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    ABSTRACT: Purpose: To refine stage and prognostic group for human papillomavirus (HPV) -related nonmetastatic (M0) oropharyngeal cancer (OPC). Methods: All patients with nonmetastatic (M0) p16-confirmed OPC treated with radiotherapy with or without chemotherapy from 2000 to 2010 were included. Overall survival (OS) was compared among TNM stages for patients with HPV-related and HPV-unrelated OPC separately. For HPV-related OPC, recursive partitioning analysis (RPA) derived new RPA stages objectively. Cox regression was used to calculate adjusted hazard ratios (AHRs) to derive AHR stages. The performance of survival prediction of RPA stage and AHR stage was assessed against the current seventh edition TNM stages. Prognostic groups were derived by RPA, combining RPA stage and nonanatomic factors. Results: The cohort comprised 573 patients with HPV-related OPC and 237 patients with HPV-unrelated OPC, with a median follow-up of 5.1 years. Lower 5-year OS with higher TNM stage was evident for patients with HPV-unrelated OPC (stage I, II, III, and IV 5-year OS: 70%, 58%, 50%, and 30%, respectively; P = .004) but not for patients with HPV-related OPC (stage I, II, III, and IV 5-year OS: 88%, 78%, 71%, and 74%, respectively; P = .56). RPA divided HPV-related OPC into RPA-I (T1-3N0-2b), RPA-II (T1-3N2c), and RPA-III (T4 or N3; 5-year OS: 82%, 76%, and 54%, respectively; P < .001). AHR also yielded a valid classification, but RPA stage demonstrated better survival prediction. A further RPA (including RPA stage, age, and smoking pack-years [PYs]) derived the following four valid prognostic groups for survival: group I (T1-3N0-N2c_≤ 20 PY), group II (T1-3N0-N2c_> 20 PY), group III (T4 or N3_age ≤ 70), and group IVA (T4 or N3_age > 70; 5-year OS: 89%, 64%, 57%, and 40%, respectively; P < .001). Conclusion: An RPA-based TNM stage grouping (stage I/II/III: T1-3N0-N2b/T1-3N2c/T4 or N3, with M1 as stage IV) is proposed for HPV-related OPC as a result of significantly improved survival prediction compared with the seventh edition TNM, and prognostication is further improved by an RPA-based prognostic grouping within the American Joint Committee on Cancer/Union for International Cancer Control TNM framework for HPV-related OPC.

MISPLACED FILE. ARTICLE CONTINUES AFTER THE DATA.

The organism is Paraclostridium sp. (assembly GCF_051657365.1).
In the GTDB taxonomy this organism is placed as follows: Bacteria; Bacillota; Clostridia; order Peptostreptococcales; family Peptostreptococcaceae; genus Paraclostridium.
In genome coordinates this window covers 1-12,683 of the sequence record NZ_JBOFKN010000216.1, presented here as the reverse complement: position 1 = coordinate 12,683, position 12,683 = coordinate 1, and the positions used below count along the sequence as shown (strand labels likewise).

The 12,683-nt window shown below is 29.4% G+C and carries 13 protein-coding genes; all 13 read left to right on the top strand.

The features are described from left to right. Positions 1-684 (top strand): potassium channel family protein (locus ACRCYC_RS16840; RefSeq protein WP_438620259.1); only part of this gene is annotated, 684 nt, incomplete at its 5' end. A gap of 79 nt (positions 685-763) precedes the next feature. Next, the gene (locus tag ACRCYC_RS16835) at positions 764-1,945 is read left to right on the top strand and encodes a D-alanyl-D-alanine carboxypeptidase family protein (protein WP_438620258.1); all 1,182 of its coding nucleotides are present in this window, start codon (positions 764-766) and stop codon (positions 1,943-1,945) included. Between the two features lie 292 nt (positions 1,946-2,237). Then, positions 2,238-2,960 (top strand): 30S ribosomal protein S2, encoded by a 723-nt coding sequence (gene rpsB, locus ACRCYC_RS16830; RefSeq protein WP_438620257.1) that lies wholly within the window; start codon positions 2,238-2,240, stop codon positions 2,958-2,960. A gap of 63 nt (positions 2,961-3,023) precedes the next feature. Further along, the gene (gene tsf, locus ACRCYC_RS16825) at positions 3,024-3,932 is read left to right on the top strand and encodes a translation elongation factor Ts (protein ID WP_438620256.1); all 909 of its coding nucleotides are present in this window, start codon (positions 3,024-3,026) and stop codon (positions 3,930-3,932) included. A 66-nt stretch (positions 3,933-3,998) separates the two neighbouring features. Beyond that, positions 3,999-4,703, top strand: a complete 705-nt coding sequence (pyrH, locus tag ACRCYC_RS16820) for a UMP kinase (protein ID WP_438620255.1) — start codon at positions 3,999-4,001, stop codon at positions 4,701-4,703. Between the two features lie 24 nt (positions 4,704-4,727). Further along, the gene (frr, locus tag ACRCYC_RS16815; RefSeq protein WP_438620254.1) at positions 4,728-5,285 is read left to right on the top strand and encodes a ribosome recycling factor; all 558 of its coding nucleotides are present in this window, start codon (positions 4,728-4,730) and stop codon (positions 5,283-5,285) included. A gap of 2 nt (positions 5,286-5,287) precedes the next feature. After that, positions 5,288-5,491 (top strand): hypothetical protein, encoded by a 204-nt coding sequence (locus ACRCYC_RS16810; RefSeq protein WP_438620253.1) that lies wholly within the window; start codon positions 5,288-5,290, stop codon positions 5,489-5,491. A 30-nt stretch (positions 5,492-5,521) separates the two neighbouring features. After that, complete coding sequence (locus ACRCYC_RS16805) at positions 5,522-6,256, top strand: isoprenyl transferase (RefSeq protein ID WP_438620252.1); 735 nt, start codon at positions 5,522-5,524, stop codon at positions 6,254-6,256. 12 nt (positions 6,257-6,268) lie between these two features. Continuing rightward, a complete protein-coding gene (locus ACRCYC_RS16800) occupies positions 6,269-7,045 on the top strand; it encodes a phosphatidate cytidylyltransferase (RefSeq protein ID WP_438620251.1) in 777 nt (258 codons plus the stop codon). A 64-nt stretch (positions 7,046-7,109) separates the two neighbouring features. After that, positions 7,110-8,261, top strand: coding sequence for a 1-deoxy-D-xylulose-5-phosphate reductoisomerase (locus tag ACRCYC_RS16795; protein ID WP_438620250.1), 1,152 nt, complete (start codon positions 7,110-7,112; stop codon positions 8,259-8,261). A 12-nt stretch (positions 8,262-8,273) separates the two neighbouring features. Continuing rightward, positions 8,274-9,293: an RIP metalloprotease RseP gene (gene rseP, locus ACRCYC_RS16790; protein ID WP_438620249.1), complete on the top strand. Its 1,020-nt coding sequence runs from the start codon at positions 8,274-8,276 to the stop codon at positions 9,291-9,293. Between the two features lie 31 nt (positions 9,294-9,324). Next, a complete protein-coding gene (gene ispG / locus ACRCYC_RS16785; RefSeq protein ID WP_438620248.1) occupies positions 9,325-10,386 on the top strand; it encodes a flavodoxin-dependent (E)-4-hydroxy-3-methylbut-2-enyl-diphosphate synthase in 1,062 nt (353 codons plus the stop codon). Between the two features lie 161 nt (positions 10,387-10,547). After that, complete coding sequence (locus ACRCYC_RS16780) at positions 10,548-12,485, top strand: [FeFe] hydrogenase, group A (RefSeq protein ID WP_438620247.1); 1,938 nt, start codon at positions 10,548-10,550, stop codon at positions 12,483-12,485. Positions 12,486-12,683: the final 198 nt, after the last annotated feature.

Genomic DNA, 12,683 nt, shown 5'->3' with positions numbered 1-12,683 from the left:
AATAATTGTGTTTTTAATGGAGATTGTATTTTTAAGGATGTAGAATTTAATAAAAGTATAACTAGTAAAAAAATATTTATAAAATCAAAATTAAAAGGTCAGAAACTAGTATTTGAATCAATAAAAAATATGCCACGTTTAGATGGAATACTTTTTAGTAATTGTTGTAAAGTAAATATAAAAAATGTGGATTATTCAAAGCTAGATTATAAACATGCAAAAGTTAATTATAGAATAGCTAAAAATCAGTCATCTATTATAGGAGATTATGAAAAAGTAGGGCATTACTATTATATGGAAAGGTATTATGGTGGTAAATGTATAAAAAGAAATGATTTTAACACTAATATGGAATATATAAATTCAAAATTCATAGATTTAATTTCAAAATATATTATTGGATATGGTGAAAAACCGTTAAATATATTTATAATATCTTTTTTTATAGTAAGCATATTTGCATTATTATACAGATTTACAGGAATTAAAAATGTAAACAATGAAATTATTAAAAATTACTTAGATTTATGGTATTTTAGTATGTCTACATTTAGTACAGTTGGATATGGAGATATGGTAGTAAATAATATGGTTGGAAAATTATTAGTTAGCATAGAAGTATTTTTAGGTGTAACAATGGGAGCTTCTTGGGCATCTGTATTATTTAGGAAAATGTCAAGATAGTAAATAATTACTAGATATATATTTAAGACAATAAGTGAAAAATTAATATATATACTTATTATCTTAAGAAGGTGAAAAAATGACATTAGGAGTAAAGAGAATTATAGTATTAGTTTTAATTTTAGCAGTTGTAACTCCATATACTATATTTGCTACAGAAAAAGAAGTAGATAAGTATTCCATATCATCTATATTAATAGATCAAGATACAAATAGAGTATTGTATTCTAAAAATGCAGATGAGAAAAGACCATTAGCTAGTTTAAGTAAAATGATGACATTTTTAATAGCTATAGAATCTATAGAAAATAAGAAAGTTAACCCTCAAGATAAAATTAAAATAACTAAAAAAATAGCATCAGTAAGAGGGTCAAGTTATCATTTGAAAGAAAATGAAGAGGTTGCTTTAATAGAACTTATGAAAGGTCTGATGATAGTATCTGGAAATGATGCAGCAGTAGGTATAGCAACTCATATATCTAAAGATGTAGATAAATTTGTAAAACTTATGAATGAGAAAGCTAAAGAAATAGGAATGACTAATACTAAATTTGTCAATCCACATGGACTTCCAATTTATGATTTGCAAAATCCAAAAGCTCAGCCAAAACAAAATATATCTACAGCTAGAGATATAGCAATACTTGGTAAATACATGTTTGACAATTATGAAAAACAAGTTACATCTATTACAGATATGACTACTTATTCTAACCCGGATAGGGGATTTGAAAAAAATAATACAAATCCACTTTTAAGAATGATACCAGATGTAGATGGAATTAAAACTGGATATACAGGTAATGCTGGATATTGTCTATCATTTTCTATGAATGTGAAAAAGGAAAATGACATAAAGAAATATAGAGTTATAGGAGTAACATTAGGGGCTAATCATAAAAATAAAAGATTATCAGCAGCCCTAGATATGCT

Full-text · Article · Feb 2015 · Journal of Clinical Oncology